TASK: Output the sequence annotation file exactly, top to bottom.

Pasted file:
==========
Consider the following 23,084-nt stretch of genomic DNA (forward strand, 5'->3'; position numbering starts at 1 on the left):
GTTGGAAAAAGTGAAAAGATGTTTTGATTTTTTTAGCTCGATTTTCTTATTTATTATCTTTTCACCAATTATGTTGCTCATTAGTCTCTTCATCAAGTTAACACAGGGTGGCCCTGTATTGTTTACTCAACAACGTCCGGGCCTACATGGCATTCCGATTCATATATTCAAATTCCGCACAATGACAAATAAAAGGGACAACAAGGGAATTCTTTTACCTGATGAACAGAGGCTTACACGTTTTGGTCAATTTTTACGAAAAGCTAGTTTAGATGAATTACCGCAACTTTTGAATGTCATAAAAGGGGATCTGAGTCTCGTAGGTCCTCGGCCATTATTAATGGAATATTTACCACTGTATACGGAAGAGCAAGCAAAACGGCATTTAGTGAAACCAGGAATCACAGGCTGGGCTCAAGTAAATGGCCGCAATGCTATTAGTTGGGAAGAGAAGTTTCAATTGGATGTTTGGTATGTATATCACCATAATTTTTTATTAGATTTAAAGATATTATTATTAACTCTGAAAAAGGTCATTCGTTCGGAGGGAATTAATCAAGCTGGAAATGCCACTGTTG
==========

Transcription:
Consider the following 23,084-nt stretch of genomic DNA (forward strand, 5'->3'; position numbering starts at 1 on the left):
GTTGGAAAAAGTGAAAAGATGTTTTGATTTTTTTAGCTCGATTTTCTTATTTATTATCTTTTCACCAATTATGTTGCTCATTAGTCTCTTCATCAAGTTAACACAGGGTGGCCCTGTATTGTTTACTCAACAACGTCCGGGCCTACATGGCATTCCGATTCATATATTCAAATTCCGCACAATGACAAATAAAAGGGACAACAAGGGAATTCTTTTACCTGATGAACAGAGGCTTACACGTTTTGGTCAATTTTTACGAAAAGCTAGTTTAGATGAATTACCGCAACTTTTGAATGTCATAAAAGGGGATCTGAGTCTCGTAGGTCCTCGGCCATTATTAATGGAATATTTACCACTGTATACGGAAGAGCAAGCAAAACGGCATTTAGTGAAACCAGGAATCACAGGCTGGGCTCAAGTAAATGGCCGCAATGCTATTAGTTGGGAAGAGAAGTTTCAATTGGATGTTTGGTATGTATATCACCATAATTTTTTATTAGATTTAAAGATATTATTATTAACTCTGAAAAAGGTCATTCGTTCGGAGGGAATTAATCAAGCTGGAAATGCCACTGTTG